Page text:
Kathryn Clarenbach ’41, MA’42, PhD’46 is largely unknown, but her name belongs alongside those of Betty Friedan and Gloria Steinem in the history of modern feminism.
The late boxer visited campus twice — as an amateur athlete who competed at the Field House and as the heavyweight champion who was also an outspoken opponent of the Vietnam War.
UW–Madison loves politics and, from time to time, politicians even return that love.
During this campaign year, …
It’s become a signature display of UW pride: Badgers hold up both hands with thumbs touching and index fingers pointing outward to form a W. …
When former student Leon Varjian passed away last September, UW–Madison lost one of its true legends.
Soldiers share the songs that served as their soundtrack in Vietnam.
Roger Sharpe ’71 wrote the book on pinball — literally — and has become a guardian of the game since he first got hooked at the UW.
A mashup of science and old-fashioned detective work revealed the true origins of a mastodon skeleton on display at the UW for a century.
Picnic Point is a beloved campus playground, but it’s also a landscape rich in history that goes back thousands of years.
UW computer sciences professor Gurindar Sohi developed technology that is at the heart of a legal dispute with Apple, Inc.
Too often, we’re tempted to experience much of our world through the lens of a cell phone camera. …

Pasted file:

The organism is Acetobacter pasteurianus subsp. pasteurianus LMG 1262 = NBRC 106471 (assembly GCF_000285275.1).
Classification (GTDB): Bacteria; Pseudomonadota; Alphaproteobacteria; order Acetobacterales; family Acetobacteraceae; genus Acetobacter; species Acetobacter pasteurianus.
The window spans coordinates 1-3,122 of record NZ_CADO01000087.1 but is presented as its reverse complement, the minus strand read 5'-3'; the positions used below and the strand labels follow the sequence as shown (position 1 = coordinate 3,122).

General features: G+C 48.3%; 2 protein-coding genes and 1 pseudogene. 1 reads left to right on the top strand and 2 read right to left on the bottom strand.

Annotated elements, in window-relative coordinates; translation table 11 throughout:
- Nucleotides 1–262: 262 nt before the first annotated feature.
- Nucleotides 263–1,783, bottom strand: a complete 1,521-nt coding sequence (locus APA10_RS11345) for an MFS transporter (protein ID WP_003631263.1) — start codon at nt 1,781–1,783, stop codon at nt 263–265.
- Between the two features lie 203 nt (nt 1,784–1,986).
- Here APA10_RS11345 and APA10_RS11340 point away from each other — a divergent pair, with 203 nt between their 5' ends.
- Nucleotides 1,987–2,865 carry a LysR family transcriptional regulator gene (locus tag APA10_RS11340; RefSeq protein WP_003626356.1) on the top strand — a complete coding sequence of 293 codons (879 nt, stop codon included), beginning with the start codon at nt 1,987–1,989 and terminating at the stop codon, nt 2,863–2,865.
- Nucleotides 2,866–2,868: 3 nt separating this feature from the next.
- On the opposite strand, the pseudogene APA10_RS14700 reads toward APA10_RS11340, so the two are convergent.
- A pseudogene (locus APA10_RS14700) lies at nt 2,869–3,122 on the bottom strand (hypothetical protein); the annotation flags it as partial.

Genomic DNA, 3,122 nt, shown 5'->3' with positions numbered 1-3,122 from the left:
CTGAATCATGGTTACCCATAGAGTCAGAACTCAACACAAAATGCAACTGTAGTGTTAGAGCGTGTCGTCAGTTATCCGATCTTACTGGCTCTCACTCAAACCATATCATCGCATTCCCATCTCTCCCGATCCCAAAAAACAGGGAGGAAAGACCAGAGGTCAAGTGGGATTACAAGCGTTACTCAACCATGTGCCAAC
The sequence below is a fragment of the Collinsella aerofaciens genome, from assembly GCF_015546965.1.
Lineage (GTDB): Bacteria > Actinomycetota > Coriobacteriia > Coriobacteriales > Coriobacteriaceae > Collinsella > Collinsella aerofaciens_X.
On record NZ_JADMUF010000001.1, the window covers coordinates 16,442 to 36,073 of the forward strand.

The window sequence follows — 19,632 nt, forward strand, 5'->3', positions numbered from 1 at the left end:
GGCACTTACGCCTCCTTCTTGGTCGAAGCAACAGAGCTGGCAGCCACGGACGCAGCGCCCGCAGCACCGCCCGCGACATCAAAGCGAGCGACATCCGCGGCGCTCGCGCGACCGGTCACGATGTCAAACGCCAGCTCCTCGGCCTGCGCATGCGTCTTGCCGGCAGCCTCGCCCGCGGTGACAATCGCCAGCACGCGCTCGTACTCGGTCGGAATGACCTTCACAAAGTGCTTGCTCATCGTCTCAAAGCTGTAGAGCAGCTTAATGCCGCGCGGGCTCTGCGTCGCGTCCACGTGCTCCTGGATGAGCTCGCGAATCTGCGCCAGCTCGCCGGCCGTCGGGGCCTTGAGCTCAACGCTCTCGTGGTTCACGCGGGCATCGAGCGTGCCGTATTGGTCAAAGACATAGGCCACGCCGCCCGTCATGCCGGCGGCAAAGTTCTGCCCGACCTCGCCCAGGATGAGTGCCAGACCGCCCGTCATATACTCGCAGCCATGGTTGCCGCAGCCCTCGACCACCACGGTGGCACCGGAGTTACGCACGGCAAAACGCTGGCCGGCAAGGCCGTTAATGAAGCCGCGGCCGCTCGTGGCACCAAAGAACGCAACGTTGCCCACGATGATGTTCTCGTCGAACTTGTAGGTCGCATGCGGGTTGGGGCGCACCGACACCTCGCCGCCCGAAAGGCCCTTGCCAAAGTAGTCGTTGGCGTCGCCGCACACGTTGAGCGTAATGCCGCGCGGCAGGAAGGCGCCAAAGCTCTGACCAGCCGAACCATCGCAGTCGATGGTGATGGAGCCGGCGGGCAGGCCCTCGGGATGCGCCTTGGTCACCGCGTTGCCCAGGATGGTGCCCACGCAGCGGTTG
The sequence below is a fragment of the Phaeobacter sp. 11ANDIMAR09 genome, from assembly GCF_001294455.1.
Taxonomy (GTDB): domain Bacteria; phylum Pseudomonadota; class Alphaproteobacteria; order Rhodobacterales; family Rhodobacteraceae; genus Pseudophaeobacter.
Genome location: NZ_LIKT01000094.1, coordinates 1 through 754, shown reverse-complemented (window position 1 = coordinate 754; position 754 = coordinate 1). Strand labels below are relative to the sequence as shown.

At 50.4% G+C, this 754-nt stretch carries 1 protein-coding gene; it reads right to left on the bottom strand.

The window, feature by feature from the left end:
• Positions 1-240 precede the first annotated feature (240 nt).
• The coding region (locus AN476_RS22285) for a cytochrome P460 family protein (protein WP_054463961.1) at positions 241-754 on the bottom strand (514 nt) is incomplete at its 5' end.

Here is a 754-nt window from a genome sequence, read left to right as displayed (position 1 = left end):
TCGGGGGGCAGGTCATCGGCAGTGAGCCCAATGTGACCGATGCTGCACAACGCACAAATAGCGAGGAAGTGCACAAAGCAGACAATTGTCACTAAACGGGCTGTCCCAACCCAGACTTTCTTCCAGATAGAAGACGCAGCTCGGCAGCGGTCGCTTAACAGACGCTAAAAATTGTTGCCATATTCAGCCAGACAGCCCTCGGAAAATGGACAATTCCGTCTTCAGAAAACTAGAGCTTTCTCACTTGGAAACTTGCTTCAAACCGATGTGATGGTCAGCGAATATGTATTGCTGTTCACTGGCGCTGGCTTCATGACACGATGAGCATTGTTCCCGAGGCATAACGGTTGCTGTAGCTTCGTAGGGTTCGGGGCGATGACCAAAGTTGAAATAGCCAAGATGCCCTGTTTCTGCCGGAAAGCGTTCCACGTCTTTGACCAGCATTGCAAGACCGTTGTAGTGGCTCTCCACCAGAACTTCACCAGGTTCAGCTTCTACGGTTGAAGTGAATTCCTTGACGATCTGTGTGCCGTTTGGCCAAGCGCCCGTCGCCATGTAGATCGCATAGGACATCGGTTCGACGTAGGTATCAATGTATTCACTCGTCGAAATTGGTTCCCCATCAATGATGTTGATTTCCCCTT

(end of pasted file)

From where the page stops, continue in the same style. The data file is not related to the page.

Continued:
In the years following …
Something's missing from University Avenue.
Students and alumni have flocked to the sweet oasis famous for fresh, kosher donuts since 1996.
Benjamin Franklin was right. Taxation is an absolute certainty in life — even life near the South Pole.
The winter battle between the Southeast and Lakeshore residence halls is epic.
UW–Madison wouldn’t exist without Abraham Lincoln, who in 1862 signed the law that created land-grant universities. Since finding its permanent home in 1919 in front of Bascom Hall, the statue has been our center of gravity.
Once upon a time, the pool was for men only, and nude swimming was encouraged.
With their voices becoming the instruments, six student groups are making beautiful music on campus and beyond.
Chancellor Rebecca Blank gazes at a sea of black-clad grads-to-be.
This is perhaps the most casual-looking canoeing tuba player we’ve ever seen. Granted, he’s the only canoeing tuba player we’ve ever seen.
For Badgers, it makes perfect sense that a single letter can represent so much emotion and pride. Behold the W! It’s the little letter that could — make us happy and proud, that is. It’s the twenty-third letter in the alphabet of the English language, but, oh, around Badgerland, it’s so much more.
Thanks for the …
Can you identify where these Ws appear?
This much-loved table is in Der Rathskeller at the Memorial Union, January 8, 2015.
Remember when Chadbourne Hall housed only women? Attending a class in the old Law Building? Your room at old Ogg Hall? Grabbing a table at the old Union South? Take this walk down memory lane and revisit campus buildings that have come and gone.
The UW athletics community loses a teammate.
In 1964, the university was marked by rising interest in civil rights, a legendary live music scene, and such a large incoming class that officials considered banning student cars and bicycles and building a campus subway or monorail.
An excerpt from The Opening Kickoff explores how UW legend Pat O'Dea "put the foot in football" and gained long-overdue respect for the Wisconsin team during the early days of intercollegiate athletics.
Long before Badger football season gets underway ... certain lucky students make the equivalent of a touchdown pass by securing season-ticket packages.
Everything old is new again at Der Stiftskeller.
On March 7, 2014, the lights went out for the last time at UW–Madison’s Synchrotron Radiation Center (SRC).
Down for a fifty-four-year count, boxing returns to campus.